Recently one online ministry attacked another and so denigrated the other with insults that it was embarrassing. The one who was verbally insulting the other via YouTube suggested the other lacked a proper education even though this particular pastor is loved by thousands. He is cutting-edge with an electronic audience consisting of tens of thousands.
He was then insulted as someone who needed more theological education in Greek and Hebrew. After an hour of insults, any sound believer would be heartsick and an unbeliever would flee from our camp observing that his unbelieving friends would be far more gracious to him should he make a mistake or have a disagreement.
Eric writes, “I think it’s needful for each Christian to be able to express positions or hold beliefs on the so-called secondary issues, but is biblical apologetics about denigrating others and, in effect, besmirching entire ministries based on disagreements about side issues? For some, this is what it’s become, and worse. The field of discernment has, at least in part, become a hotbed of separatism that seems to far exceed biblical standards.”
Eric continues, “From what is sometimes only one pen or keyboard, judgment is meted out against the suspected offender as newsletters are printed, blogs are published, seminars are given, and whole ministries and reputations are possibly done irreversible harm.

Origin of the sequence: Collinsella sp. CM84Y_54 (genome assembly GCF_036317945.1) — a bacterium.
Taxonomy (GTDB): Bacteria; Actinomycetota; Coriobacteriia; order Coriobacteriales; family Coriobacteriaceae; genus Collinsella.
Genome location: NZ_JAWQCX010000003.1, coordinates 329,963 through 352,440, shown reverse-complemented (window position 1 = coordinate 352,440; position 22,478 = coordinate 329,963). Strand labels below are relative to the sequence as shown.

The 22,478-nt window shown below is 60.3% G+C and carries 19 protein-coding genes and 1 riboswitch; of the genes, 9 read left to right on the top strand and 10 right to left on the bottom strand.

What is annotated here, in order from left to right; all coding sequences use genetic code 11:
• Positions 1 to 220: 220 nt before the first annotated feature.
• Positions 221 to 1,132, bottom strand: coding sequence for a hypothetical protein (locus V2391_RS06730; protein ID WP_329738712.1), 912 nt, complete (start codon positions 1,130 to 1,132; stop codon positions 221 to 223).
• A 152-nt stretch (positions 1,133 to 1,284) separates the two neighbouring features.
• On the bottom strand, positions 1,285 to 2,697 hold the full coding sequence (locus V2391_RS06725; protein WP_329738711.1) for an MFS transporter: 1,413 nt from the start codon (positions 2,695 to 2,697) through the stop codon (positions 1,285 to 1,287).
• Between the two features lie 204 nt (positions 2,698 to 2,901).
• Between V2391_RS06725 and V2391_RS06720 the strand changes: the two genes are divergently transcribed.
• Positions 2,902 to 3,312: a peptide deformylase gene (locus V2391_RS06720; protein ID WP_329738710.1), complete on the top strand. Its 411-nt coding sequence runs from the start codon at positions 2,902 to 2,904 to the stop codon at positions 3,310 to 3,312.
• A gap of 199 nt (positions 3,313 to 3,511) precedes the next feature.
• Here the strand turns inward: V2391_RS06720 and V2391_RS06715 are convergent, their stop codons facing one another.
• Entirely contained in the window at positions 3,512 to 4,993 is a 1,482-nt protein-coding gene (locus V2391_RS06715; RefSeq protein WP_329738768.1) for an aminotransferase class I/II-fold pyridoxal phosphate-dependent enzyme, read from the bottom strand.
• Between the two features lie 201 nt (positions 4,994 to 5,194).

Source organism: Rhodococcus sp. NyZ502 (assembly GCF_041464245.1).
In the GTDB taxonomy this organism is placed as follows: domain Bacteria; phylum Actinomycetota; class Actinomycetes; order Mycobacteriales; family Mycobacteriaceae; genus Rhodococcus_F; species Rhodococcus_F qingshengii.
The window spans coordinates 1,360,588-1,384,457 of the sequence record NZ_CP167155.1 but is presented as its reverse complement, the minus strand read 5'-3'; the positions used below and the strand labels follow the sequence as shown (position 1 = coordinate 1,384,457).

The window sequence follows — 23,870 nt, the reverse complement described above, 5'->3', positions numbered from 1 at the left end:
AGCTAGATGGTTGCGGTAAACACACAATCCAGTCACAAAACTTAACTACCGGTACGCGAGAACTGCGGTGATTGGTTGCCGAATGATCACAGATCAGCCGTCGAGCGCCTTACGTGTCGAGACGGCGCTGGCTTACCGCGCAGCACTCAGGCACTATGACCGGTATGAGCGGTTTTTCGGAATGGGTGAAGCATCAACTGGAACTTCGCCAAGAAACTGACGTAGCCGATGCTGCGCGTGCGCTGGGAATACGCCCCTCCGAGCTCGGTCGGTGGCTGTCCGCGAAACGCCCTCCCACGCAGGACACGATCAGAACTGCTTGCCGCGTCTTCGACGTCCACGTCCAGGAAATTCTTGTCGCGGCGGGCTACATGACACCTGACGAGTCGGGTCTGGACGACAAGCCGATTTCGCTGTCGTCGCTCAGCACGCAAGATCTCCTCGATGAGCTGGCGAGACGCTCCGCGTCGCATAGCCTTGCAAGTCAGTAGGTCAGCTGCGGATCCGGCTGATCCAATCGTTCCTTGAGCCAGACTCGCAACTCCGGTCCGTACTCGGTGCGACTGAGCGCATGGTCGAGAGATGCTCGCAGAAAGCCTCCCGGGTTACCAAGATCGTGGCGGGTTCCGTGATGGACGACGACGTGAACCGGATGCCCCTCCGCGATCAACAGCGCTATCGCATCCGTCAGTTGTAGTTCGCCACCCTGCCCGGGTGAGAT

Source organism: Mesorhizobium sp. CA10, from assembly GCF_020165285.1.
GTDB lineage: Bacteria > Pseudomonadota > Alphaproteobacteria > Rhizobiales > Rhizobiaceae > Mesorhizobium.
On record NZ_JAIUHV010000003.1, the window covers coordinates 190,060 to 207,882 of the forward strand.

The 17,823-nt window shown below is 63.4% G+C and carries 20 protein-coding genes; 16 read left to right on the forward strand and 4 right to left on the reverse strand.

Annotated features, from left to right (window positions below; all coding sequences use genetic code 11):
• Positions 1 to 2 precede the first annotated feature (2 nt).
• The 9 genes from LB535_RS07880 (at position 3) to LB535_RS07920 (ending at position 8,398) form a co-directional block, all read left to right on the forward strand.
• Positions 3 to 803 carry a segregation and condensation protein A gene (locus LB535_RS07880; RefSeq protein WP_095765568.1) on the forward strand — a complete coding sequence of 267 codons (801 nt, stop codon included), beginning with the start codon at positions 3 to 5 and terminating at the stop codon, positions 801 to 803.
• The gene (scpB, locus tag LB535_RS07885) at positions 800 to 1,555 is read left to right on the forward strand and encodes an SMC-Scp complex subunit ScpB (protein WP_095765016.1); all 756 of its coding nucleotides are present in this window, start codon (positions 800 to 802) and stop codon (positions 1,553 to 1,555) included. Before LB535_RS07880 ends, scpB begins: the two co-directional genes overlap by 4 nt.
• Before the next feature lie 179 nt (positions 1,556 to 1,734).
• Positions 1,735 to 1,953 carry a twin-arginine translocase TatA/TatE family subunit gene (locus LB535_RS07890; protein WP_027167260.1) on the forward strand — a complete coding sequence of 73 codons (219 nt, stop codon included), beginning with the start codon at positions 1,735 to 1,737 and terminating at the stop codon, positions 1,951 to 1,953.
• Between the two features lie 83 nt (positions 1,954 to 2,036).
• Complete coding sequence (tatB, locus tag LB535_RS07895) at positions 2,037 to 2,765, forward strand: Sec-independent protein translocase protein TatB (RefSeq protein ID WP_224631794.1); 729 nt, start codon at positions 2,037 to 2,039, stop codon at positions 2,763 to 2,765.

“All this takes place no matter how flimsy the evidence presented may be, and often over non-essential theologies! This should disgust the Christian community and I fear for the next generation of apologists (and those they’ll likely influence) who are being schooled by this example.”
I think that God is saddened that elements in the apologetics’ world behave no better than the Pharisees of Jesus day.
As flawed human beings, we make missteps and we certainly make mistakes. As each day dawns, I ask God for sound judgment for the many major decisions I will face that day. I don’t want to mislead anyone or introduce them to unsound doctrine. I likely am not batting 1,000. In that teachers and leaders have a higher accountability, I would ask you to pray for all of us.
It’s one thing to contend for the faith which we must do (Jude 3). It’s another thing to denigrate character, engage in name calling, and make untrue accusations. A false teacher needs to be called out. Wolves are devouring millions of sheep.
It’s only the contentious contending we are observing that is troubling.
II Timothy 2:24-25:
And the Lord’s servant must not be quarrelsome but kind to everyone, able to teach, patiently enduring evil, correcting his opponents with gentleness…..